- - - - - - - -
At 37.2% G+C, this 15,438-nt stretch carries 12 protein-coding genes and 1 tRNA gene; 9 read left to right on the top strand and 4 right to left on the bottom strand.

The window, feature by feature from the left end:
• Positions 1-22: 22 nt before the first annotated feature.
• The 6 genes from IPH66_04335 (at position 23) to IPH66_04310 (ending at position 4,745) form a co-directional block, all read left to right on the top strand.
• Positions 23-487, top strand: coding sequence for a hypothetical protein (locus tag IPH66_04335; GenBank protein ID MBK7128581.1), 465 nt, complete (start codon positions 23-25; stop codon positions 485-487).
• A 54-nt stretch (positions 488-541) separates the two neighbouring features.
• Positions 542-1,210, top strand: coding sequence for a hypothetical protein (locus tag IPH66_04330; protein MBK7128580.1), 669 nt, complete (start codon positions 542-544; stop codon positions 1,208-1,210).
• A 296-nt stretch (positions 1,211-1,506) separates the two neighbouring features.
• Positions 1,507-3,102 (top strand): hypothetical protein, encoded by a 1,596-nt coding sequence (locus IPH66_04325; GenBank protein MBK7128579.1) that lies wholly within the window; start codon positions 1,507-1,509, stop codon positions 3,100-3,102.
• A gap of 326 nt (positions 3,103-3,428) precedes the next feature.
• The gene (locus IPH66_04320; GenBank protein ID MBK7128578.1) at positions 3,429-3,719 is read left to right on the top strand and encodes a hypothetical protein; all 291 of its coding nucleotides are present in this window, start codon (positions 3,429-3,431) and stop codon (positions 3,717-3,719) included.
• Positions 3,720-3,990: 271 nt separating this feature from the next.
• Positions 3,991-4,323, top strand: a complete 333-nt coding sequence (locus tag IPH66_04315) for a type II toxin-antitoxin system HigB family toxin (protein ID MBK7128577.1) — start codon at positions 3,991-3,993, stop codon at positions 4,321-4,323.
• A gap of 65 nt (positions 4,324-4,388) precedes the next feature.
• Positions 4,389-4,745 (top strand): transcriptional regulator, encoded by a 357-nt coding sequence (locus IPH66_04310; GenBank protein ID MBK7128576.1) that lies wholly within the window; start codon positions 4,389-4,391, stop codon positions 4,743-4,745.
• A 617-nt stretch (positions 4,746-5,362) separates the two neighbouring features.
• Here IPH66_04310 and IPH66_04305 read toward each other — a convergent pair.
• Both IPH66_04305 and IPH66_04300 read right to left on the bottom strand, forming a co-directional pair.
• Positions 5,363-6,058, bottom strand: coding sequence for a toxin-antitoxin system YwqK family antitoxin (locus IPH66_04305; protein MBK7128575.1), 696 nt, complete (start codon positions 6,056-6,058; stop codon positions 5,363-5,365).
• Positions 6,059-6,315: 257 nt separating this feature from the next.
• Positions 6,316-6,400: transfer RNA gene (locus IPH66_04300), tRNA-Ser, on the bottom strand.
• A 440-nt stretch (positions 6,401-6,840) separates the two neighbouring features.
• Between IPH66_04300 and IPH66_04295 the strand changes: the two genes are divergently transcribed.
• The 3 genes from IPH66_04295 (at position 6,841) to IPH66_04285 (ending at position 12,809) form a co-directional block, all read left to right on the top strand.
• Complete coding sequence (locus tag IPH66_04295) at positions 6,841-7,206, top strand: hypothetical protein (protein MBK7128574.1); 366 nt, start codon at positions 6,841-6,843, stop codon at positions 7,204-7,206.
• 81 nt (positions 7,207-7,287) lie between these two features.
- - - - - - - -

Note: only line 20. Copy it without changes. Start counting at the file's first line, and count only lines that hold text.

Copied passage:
• Positions 6,059-6,315: 257 nt separating this feature from the next.